AMD FirePro W9100 vs NVIDIA Quadro K6000

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SolidWorks 2013, 3ds Max 2011

3ds Max's 2011 test is a bit long in the tooth (as is this version of the application), but later versions of the program don't support the entire benchmark. We've included two sets of results -- first the Large Model Composite and GPU composite from the SPEC professional benchmark, followed by the individual breakouts for four specific tests. First, here's the high level results:

Note that while the Quadro K6000 wins this test overall in both categories, AMD's W9000's GPU Composite score is much faster now (29.4 fps) than it was in 2012 (23.6 fps). Interestingly, the FirePro W9100 is only slightly faster than the W9000, suggesting that the older card is a sort of sweet spot for the test. The K6000 still takes the test overall, but at least the W9000 has pulled even with the Quadro 6000 that used to sweep it.



In the breakout, workload specific tests, we see more granularity. The FirePro W9000 and W9100 are tied in every test, save for Large Model GPU, where the W9100 is 22% faster. The Quadro K6000 remains the fastest overall card in each test, with the Quadro 6000 bringing up the rear.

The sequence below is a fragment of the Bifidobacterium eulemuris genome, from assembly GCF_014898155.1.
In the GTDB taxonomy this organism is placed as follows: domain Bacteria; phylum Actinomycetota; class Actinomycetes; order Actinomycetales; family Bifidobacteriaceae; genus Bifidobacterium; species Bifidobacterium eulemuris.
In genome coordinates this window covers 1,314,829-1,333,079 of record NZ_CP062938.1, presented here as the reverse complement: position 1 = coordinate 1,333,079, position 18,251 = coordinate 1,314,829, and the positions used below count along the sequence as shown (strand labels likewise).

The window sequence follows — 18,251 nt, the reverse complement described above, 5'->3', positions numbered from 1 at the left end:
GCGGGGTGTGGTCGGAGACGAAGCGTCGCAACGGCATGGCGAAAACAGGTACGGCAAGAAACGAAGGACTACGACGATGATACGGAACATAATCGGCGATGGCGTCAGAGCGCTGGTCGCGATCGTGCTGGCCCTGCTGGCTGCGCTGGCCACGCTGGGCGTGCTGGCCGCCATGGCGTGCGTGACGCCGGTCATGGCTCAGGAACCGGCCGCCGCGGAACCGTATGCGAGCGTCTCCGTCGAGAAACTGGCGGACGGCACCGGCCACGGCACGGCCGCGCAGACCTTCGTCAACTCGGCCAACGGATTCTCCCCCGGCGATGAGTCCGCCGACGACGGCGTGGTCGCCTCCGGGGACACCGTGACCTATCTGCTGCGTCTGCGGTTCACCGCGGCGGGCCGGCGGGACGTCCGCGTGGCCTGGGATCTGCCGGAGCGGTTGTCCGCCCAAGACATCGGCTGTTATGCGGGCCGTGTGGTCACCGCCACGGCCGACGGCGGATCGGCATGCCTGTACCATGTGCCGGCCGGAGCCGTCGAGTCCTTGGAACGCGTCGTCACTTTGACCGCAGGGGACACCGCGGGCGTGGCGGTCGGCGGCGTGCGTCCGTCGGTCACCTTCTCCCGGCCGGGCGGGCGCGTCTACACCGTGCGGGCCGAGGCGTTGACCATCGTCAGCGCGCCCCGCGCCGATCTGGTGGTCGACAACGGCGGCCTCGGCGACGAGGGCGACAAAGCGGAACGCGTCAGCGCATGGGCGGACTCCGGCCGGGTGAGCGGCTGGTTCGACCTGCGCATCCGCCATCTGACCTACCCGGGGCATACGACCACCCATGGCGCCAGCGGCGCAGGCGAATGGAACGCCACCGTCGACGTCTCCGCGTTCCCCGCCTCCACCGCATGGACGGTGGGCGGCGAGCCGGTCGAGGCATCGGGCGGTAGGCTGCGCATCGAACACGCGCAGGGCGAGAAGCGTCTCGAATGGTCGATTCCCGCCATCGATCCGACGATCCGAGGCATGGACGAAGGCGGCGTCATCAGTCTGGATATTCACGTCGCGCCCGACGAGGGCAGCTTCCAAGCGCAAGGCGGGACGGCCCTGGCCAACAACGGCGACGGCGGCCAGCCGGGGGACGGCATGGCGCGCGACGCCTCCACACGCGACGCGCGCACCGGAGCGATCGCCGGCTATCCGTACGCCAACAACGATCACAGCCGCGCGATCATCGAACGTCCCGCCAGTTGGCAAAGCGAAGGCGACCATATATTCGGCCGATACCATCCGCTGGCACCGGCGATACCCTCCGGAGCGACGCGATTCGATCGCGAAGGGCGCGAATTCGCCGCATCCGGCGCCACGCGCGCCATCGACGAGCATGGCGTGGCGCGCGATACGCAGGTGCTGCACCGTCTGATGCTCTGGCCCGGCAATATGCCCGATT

One thing to note about 3ds Max 2011 is that we also wanted to test some of the custom plugins people have developed for ray tracing or GPU rendering, but were unable to find many that supported CUDA and OpenCL evenly. Obviously i-ray and Octane Render are both Nvidia-only (the former is an Nvidia creation), but even V-ray, while technically supporting OpenCL, didn't actually work with a modern FirePro card.

SolidWorks 2013:

SolidWorks is a solid modeling CAD program that's actually manufactured by Dassault, not the all-encompassing Autodesk. SPEC has its own SolidWorks benchmark test that puts the program through a comprehensive set of scenarios. This is a new test for us -- we didn't include SolidWorks figures back in 2012.


Here, the W9000 and W9100 stumble -- and oddly, the W9000 is faster than the newer card in every category. This benchmark shows the importance of per-GPU driver optimization and ISV collaboration -- without belaboring the point, there's simply no intrinsic reason why an R9 290X-class GPU would ever lose any benchmark to a GTX 480-class Fermi -- yet the Quadro 6000 is faster in every single test.

This is the one benchmark where Nvidia takes AMD to the cleaners, even accounting for the significant price differential between the two cards. The K6000 may be 50% more expensive than the W9100, but it's also 30-50% faster.
 

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